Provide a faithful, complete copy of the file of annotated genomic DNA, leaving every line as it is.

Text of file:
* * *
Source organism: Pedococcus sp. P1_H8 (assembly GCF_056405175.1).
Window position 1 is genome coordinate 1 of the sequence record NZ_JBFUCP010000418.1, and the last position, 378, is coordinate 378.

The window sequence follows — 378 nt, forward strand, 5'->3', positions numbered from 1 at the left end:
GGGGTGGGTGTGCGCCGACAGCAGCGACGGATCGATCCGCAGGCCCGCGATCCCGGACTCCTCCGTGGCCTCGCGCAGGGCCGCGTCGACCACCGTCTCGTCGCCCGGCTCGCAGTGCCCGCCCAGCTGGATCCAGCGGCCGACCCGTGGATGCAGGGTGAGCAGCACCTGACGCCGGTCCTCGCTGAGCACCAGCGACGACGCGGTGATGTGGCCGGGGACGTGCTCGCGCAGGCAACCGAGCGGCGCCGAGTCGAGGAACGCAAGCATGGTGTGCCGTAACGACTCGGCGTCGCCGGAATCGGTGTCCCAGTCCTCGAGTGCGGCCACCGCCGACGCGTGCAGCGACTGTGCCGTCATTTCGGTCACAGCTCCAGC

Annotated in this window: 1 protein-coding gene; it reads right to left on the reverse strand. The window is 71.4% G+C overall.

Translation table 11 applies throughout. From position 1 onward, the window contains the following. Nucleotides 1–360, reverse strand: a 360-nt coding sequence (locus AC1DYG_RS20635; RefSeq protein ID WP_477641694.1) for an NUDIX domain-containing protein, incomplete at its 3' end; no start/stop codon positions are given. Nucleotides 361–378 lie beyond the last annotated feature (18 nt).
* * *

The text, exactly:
Source organism: Pedococcus sp. P1_H8 (assembly GCF_056405175.1).
Window position 1 is genome coordinate 1 of the sequence record NZ_JBFUCP010000418.1, and the last position, 378, is coordinate 378.

The window sequence follows — 378 nt, forward strand, 5'->3', positions numbered from 1 at the left end:
GGGGTGGGTGTGCGCCGACAGCAGCGACGGATCGATCCGCAGGCCCGCGATCCCGGACTCCTCCGTGGCCTCGCGCAGGGCCGCGTCGACCACCGTCTCGTCGCCCGGCTCGCAGTGCCCGCCCAGCTGGATCCAGCGGCCGACCCGTGGATGCAGGGTGAGCAGCACCTGACGCCGGTCCTCGCTGAGCACCAGCGACGACGCGGTGATGTGGCCGGGGACGTGCTCGCGCAGGCAACCGAGCGGCGCCGAGTCGAGGAACGCAAGCATGGTGTGCCGTAACGACTCGGCGTCGCCGGAATCGGTGTCCCAGTCCTCGAGTGCGGCCACCGCCGACGCGTGCAGCGACTGTGCCGTCATTTCGGTCACAGCTCCAGC

Annotated in this window: 1 protein-coding gene; it reads right to left on the reverse strand. The window is 71.4% G+C overall.

Translation table 11 applies throughout. From position 1 onward, the window contains the following. Nucleotides 1–360, reverse strand: a 360-nt coding sequence (locus AC1DYG_RS20635; RefSeq protein ID WP_477641694.1) for an NUDIX domain-containing protein, incomplete at its 3' end; no start/stop codon positions are given. Nucleotides 361–378 lie beyond the last annotated feature (18 nt).